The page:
How Does a Hydraulic Brake Booster Work?
Hydraulic brake boosters use hydraulic pressure instead of vacuum to provide braking assistance. This pressure is usually generated by a belt-driven pump, and they are sometimes tied into another hydraulic system (i.e. the power steering.) This type of power brake booster is typically attached to the back of the master cylinder just like a vacuum booster, but it has two hydraulic lines instead of a single vacuum line. One hydraulic line is connected to the pump (the pressure side), and the other is connected to the hydraulic fluid reservoir (the return side.)
In much the same way that vacuum boosters work, hydraulic power brake boosters rely on a pressure differential to provide braking assistance. The main difference is that it is hydraulic pressure that does the work rather than a vacuum-actuated servo.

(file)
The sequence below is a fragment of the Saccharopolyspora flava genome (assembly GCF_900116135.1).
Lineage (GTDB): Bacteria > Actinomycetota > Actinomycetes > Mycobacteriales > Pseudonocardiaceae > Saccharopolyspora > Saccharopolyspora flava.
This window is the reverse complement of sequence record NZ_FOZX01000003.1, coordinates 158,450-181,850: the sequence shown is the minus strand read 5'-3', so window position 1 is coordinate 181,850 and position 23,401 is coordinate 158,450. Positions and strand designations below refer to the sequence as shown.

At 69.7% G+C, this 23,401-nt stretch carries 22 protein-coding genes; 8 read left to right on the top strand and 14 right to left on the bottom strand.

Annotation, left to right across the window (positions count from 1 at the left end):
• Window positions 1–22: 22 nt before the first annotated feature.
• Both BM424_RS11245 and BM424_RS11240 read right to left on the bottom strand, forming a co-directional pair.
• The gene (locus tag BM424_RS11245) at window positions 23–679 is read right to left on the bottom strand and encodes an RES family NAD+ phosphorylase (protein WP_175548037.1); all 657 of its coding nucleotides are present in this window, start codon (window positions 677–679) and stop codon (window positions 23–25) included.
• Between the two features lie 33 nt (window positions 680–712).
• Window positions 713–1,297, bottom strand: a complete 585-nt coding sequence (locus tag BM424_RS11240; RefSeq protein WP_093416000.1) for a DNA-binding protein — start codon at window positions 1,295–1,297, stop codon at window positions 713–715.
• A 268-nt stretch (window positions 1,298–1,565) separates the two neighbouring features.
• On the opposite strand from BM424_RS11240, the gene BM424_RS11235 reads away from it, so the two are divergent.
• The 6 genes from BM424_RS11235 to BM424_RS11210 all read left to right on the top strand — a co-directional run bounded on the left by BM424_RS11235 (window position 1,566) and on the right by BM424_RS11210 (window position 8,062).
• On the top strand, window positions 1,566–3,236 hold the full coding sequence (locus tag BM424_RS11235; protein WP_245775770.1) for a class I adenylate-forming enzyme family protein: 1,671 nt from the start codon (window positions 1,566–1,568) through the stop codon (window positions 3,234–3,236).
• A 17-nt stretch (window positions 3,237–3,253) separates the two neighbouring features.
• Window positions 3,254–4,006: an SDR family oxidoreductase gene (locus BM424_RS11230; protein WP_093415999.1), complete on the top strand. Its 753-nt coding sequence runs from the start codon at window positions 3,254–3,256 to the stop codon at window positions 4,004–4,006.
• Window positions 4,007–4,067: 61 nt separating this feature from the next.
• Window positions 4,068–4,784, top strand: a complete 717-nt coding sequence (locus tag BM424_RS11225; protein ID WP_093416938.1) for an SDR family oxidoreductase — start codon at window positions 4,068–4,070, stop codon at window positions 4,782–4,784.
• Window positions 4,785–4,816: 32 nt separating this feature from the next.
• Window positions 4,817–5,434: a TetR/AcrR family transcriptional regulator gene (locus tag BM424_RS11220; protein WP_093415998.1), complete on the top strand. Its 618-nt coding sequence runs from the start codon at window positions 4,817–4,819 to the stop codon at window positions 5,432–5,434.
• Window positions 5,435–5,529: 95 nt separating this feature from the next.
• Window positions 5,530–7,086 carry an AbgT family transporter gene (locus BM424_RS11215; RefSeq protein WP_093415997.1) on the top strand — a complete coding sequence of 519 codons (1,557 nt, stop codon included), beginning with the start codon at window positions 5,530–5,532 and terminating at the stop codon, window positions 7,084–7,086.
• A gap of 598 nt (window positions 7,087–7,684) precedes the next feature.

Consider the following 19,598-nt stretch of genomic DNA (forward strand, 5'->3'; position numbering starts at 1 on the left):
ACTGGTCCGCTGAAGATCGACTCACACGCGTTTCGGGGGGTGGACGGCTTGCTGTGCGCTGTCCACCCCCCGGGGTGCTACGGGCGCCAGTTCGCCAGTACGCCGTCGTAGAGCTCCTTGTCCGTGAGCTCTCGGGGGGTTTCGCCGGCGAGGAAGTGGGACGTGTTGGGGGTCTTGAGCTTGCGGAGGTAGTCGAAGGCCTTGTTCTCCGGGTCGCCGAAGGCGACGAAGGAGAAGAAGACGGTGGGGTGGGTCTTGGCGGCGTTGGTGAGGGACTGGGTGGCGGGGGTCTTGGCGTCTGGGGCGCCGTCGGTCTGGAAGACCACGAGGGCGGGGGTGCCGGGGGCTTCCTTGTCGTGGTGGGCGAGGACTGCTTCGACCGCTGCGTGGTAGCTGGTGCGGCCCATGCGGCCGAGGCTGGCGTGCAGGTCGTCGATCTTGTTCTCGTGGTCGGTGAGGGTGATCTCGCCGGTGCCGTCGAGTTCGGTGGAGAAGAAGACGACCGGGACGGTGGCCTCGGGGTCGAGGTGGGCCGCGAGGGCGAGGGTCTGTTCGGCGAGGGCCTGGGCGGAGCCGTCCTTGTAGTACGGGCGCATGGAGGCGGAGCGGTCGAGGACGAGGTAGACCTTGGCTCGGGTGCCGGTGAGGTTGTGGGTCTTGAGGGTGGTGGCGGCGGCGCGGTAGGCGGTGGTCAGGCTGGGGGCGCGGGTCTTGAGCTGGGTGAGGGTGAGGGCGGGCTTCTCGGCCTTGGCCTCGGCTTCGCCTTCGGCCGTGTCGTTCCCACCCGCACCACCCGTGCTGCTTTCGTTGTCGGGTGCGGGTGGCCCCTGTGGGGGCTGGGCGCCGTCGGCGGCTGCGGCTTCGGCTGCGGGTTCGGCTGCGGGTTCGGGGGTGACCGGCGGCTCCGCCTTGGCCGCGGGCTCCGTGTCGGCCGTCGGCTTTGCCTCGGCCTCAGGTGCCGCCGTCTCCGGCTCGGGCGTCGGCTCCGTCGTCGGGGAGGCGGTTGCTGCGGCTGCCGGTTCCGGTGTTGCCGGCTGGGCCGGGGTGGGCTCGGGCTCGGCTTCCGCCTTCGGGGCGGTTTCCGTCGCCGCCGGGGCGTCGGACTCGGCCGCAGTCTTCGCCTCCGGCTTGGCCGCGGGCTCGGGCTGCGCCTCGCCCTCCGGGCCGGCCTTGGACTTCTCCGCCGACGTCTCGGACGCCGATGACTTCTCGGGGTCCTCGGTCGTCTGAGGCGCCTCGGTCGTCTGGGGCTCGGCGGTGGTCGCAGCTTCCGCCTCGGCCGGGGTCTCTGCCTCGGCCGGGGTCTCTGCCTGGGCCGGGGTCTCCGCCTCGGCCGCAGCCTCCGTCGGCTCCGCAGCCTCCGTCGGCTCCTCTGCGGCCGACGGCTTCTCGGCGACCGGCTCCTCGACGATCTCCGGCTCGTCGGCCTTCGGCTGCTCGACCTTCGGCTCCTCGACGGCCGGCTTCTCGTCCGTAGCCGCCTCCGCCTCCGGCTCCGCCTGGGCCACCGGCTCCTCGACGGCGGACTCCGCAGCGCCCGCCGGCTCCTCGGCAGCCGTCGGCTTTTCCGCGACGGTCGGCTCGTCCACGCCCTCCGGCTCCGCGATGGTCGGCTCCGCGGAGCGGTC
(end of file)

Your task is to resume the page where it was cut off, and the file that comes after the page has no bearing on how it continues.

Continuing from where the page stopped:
Since the hydraulic pressure is generated elsewhere, and often by a component that already performs another function, hydraulic brake boosters don’t take up as much space as vacuum brake boosters.
Power Brake Booster Failure
Although it’s possible to drive a vehicle that has a failed power brake booster, it isn’t especially safe. This is because it can be extremely difficult to brake effectively when a power brake booster fails. The pedal will be much stiffer than you are used to, which can make it impossible to apply as much force to the brake master cylinder as you would normally be able to.
If you notice an especially high, hard pedal when you are driving, your power brake booster may have failed. You may also be experiencing a severe vacuum leak at the booster or a loss of hydraulic power, both of which will also result in additional symptoms. In either case, you should make sure to account for the fact that you may experience radically increased stopping distances.
The fix for a failed vacuum brake booster is typically just to replace it, although they can sometimes be rebuilt. The issue may also be a vacuum leak or a bad check valve, which is a much easier fix.